When I applied for a full-time PhD place at the Open University, I had no idea you had to go anywhere particular to do it. I was completing my MA at Manchester University at the time and I had never seen Milton Keynes, let alone the Open University campus. During my undergraduate study with the OU, I had thought of them as distant, perhaps imaginary, places and there had certainly never been any reason or occasion to try to visit them. So it was quite a shock to find out during my (telephone) interview for a Phd studentship that full-time students were expected to live within 40 mins and 40 miles of the Walton Hall campus and to see their supervisors face to face on a regular basis.
When I was offered and accepted my place, I still didn’t go to see Walton Hall because I was knee deep in an MA dissertation and grateful that my son, Matthew and my sister, Pat, were willing to go and find me a place to live while I carried on writing. The first time I saw the flat in Fenny Stratford (a couple of miles from campus), was the day I moved in. Thankfully it turned out to be a great place to live though I was also a bit shocked that I needed to buy a car to get about in MK – I don’t know who designed the public transport system, but they certainly didn’t have the Fenny to Open University journey in mind and two miles each way was a bit much for my little legs.
But eventually, I saw the campus and fell in love with it, and I met my supervisors and I suppose it would be a bit odd to say I fell in love with them, but I certainly felt I had been extremely lucky to end up with such kind and generous and intelligent people as I staggered my way round my PhD topic trying to connect with some concrete ideas for exploration. The Open University is an amazing organisation, totally accepting of whatever you are as long as you direct your efforts into your subject with enthusiasm. I think all PhD candidates probably suffer from some degree of ‘impostor syndrome’ where they think that any minute now someone is going to spot that they are really just some random person who wandered into the programme by mistake, but I always felt that, even if my supervisors had spotted it, they would have been far too kind to point it out and would have found some way of making a success of things. Perhaps that is what is happening after all 🙂 Anyway, I am getting ahead of myself.
The first year is not so frightening. There are skills workshops at least once every couple of weeks and they are mostly quite easy to understand. Some of us have already gathered some of the skills in previous lives and that take the pressure off nicely. There are some topics that are more difficult though – I struggle with ontology and epistemology and frameworks but, at they end of the day, they are just words and I will have to get over it! There are other students, actually a surprisingly large and eclectic mix of students, at first all of us trying to look as if we know what we are doing, and then swinging to the other extreme and admitting that we really don’t. Then starts the long habit of supporting each other and trying to understand and help with each other’s problems. We don’t see each other enough though really and our topics are mostly very different. I still haven’t met anyone researching pedagogy and technology for Latin (that’s where my PhD topic has settled now). We do have desks together, at least in my department (the Centre for Education and Education Technology – CREET). My seat is invariably empty though – I never did like working at a desk or in an open plan office. I generally stay at home and wrestle the procrastination monkey alone. I join a couple of on-campus choirs though and that makes me feel more part of the place. At the end of the year, we have to submit a probation report and do a mini-viva defending our plans for the rest of the PhD. This is very worrying. If there is going to be a moment when the impostor thing gets spotted, this is it! Somehow, I end up with extremely kind and generous and intelligent assessors – I am beginning to spot a theme now – and they give lots of encouragement and helpful advice. I can stay for another two years!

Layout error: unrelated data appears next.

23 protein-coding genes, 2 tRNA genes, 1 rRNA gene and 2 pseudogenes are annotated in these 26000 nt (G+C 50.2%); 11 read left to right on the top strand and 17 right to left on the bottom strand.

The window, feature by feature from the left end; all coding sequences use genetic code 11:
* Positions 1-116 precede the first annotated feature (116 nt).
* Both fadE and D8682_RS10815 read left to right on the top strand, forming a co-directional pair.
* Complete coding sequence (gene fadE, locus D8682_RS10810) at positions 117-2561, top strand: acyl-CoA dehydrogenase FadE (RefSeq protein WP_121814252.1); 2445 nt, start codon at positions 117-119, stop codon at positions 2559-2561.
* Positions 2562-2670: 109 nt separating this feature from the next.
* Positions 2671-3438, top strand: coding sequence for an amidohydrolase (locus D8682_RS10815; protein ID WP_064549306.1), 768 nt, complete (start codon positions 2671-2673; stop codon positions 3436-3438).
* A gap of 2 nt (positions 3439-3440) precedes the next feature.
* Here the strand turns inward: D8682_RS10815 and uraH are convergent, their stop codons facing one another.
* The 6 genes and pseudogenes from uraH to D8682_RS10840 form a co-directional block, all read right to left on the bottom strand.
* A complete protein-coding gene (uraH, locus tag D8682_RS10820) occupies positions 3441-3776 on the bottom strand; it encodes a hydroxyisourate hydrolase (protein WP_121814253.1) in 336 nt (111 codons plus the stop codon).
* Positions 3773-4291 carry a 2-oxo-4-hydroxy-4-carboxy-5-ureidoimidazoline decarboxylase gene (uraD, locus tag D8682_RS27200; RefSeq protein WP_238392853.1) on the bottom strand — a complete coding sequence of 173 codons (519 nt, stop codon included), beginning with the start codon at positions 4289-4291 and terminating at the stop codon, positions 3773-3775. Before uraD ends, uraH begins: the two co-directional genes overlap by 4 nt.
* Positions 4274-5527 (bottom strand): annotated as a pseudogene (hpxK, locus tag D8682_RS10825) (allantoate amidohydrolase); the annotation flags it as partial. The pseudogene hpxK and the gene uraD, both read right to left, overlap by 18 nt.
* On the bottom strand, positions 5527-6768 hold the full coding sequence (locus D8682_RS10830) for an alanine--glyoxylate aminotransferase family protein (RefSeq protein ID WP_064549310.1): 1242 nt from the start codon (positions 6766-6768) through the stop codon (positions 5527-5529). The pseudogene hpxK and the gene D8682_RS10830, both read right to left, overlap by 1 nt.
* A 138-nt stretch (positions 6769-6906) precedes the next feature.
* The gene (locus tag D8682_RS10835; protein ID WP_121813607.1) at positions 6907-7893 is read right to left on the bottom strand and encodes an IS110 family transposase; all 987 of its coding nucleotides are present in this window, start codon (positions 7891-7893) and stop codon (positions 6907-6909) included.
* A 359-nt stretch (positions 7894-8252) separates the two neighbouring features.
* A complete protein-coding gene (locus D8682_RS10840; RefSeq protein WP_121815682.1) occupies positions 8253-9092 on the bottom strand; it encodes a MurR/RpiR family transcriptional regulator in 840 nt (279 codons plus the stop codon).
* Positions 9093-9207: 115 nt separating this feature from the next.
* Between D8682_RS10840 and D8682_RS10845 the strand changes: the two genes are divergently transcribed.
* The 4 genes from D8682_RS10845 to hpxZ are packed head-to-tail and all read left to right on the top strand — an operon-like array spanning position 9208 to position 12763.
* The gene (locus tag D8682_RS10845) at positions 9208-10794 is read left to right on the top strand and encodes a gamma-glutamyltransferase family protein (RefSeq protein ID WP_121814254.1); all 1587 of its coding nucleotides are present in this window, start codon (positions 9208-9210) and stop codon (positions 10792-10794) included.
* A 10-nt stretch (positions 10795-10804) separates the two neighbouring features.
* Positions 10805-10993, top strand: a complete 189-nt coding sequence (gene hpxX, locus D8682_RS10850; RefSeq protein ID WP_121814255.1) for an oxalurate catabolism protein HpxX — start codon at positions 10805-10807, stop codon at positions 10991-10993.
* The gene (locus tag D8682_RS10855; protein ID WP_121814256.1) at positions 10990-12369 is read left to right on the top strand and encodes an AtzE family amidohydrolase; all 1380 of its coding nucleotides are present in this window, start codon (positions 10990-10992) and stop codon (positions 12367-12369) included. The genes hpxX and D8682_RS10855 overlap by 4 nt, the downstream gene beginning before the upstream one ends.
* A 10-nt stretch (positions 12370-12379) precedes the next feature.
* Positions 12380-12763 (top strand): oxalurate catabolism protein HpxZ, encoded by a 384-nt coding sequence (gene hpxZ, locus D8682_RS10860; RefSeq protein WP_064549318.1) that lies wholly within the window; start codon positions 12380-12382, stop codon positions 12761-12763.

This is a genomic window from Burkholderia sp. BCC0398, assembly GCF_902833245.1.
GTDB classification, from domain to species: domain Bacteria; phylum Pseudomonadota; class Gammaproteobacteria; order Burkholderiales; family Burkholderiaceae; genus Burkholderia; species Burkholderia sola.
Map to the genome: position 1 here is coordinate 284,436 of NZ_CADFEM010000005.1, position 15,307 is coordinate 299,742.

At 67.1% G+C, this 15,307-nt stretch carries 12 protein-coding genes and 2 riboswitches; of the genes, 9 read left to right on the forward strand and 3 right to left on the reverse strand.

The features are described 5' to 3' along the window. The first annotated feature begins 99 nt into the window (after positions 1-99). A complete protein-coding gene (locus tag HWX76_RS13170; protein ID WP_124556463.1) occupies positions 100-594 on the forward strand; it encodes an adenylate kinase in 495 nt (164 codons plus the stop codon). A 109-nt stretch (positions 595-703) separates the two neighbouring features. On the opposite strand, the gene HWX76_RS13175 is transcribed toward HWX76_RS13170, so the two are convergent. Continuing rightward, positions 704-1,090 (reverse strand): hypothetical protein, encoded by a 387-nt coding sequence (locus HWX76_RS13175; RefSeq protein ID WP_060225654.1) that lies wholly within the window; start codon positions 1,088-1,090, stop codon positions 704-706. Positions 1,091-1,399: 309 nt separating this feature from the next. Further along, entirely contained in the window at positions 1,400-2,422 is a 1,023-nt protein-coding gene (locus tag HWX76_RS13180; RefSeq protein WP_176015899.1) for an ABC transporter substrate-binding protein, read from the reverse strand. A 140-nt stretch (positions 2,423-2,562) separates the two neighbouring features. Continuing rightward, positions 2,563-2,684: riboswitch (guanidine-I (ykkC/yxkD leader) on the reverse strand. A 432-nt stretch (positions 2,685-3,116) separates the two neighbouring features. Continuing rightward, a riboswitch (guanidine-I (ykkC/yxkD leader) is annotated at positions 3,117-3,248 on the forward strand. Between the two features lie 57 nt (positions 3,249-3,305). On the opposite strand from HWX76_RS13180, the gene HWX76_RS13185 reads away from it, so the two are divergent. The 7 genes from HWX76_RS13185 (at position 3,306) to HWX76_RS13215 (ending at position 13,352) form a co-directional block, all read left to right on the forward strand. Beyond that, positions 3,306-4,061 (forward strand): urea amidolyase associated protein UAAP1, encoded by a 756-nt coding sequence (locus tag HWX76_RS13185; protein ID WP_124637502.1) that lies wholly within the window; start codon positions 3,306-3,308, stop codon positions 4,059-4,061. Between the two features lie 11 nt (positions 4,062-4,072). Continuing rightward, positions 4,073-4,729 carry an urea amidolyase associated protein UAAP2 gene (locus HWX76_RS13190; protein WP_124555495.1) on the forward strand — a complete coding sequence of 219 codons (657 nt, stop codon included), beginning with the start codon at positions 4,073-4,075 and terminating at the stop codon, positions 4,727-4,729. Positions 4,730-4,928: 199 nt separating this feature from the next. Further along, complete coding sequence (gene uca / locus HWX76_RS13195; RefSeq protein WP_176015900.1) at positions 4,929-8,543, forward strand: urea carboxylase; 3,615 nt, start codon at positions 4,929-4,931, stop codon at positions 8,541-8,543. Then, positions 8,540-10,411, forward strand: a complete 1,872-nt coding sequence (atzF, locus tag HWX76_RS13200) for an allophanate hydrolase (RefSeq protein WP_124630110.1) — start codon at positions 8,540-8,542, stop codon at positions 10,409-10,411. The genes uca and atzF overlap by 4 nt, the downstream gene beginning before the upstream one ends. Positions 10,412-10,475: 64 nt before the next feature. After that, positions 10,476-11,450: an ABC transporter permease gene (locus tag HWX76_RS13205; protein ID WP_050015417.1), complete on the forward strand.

In the second year, the workshops dry up, but we still have supervisions – mine are once a month, but some are more often. This is data collection year and I find myself gadding off to America to speak Latin, all courtesy of my research grant. I think I have gone to Heaven. There are trips to conferences around Europe and the UK as well as Work in Progress (WiP) seminars on campus. I can see everyone’s ideas beginning to take shape and my own seem to be settling down a bit too. There is some hope that I might get away with this after all …
But no, the third year is really scary. I am going to have to write stuff! Actually a real lot of stuff! I hate writing! Why did I not think of that before? I start and it isn’t so bad. My supervisors stay true to form and tell me it is all ok while managing to tell me about the bits which are not ok as well. I write and correct and write. The amount I haven’t written doesn’t seem to be getting any smaller though. I am still at that stage where the mountain to climb seems insurmountably large, but I keep plodding along, sometimes forward and sometimes back, hoping that by some miracle I will sneak up on the summit and the PhD will make it through the impostor filter too. Doing a PhD is really hard – harder than any academic thing I have done before – and I suppose that is as it should be. But, whatever happens, I have learned an enormous amount in some really excellent and inspiring company. I would certainly recommend the Open University to any of you intrepid enough to take on the PhD journey.